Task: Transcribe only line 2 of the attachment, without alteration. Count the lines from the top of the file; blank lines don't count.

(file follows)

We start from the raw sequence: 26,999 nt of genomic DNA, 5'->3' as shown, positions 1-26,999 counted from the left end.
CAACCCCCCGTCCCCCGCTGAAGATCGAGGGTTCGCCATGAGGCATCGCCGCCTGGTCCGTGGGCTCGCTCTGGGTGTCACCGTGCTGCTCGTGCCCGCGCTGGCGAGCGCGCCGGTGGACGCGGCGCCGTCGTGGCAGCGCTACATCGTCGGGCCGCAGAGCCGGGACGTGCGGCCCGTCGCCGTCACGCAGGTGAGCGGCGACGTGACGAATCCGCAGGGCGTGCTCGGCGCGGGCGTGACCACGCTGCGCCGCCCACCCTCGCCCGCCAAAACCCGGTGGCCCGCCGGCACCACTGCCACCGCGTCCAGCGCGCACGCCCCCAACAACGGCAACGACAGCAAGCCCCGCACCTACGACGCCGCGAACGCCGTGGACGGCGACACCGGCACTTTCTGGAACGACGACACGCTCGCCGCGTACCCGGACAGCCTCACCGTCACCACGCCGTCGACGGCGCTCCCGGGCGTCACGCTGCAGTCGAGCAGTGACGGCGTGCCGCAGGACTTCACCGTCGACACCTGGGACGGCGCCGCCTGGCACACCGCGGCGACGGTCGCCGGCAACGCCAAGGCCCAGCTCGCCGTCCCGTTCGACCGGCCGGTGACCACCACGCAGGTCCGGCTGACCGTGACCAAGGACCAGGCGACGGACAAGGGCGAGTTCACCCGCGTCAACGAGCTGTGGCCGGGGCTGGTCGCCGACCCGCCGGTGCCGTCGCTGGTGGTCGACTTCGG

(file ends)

CAACCCCCCGTCCCCCGCTGAAGATCGAGGGTTCGCCATGAGGCATCGCCGCCTGGTCCGTGGGCTCGCTCTGGGTGTCACCGTGCTGCTCGTGCCCGCGCTGGCGAGCGCGCCGGTGGACGCGGCGCCGTCGTGGCAGCGCTACATCGTCGGGCCGCAGAGCCGGGACGTGCGGCCCGTCGCCGTCACGCAGGTGAGCGGCGACGTGACGAATCCGCAGGGCGTGCTCGGCGCGGGCGTGACCACGCTGCGCCGCCCACCCTCGCCCGCCAAAACCCGGTGGCCCGCCGGCACCACTGCCACCGCGTCCAGCGCGCACGCCCCCAACAACGGCAACGACAGCAAGCCCCGCACCTACGACGCCGCGAACGCCGTGGACGGCGACACCGGCACTTTCTGGAACGACGACACGCTCGCCGCGTACCCGGACAGCCTCACCGTCACCACGCCGTCGACGGCGCTCCCGGGCGTCACGCTGCAGTCGAGCAGTGACGGCGTGCCGCAGGACTTCACCGTCGACACCTGGGACGGCGCCGCCTGGCACACCGCGGCGACGGTCGCCGGCAACGCCAAGGCCCAGCTCGCCGTCCCGTTCGACCGGCCGGTGACCACCACGCAGGTCCGGCTGACCGTGACCAAGGACCAGGCGACGGACAAGGGCGAGTTCACCCGCGTCAACGAGCTGTGGCCGGGGCTGGTCGCCGACCCGCCGGTGCCGTCGCTGGTGGTCGACTTCGG